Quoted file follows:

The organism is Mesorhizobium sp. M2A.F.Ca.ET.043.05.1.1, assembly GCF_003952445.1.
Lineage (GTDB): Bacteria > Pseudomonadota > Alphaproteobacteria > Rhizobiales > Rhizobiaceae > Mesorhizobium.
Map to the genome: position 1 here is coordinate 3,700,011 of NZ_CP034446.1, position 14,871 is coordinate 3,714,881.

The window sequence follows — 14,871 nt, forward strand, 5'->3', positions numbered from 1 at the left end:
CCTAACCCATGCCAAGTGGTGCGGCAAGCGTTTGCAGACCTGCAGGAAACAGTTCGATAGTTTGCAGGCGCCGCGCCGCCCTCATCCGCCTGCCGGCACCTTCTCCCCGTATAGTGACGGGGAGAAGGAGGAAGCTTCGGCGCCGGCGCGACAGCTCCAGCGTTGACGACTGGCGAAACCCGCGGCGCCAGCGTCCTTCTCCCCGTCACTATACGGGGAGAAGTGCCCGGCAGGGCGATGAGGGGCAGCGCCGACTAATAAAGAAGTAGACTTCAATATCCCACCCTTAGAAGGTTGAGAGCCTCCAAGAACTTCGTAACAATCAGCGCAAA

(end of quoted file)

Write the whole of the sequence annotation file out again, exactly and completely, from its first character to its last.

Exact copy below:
The organism is Mesorhizobium sp. M2A.F.Ca.ET.043.05.1.1, assembly GCF_003952445.1.
Lineage (GTDB): Bacteria > Pseudomonadota > Alphaproteobacteria > Rhizobiales > Rhizobiaceae > Mesorhizobium.
Map to the genome: position 1 here is coordinate 3,700,011 of NZ_CP034446.1, position 14,871 is coordinate 3,714,881.

The window sequence follows — 14,871 nt, forward strand, 5'->3', positions numbered from 1 at the left end:
CCTAACCCATGCCAAGTGGTGCGGCAAGCGTTTGCAGACCTGCAGGAAACAGTTCGATAGTTTGCAGGCGCCGCGCCGCCCTCATCCGCCTGCCGGCACCTTCTCCCCGTATAGTGACGGGGAGAAGGAGGAAGCTTCGGCGCCGGCGCGACAGCTCCAGCGTTGACGACTGGCGAAACCCGCGGCGCCAGCGTCCTTCTCCCCGTCACTATACGGGGAGAAGTGCCCGGCAGGGCGATGAGGGGCAGCGCCGACTAATAAAGAAGTAGACTTCAATATCCCACCCTTAGAAGGTTGAGAGCCTCCAAGAACTTCGTAACAATCAGCGCAAA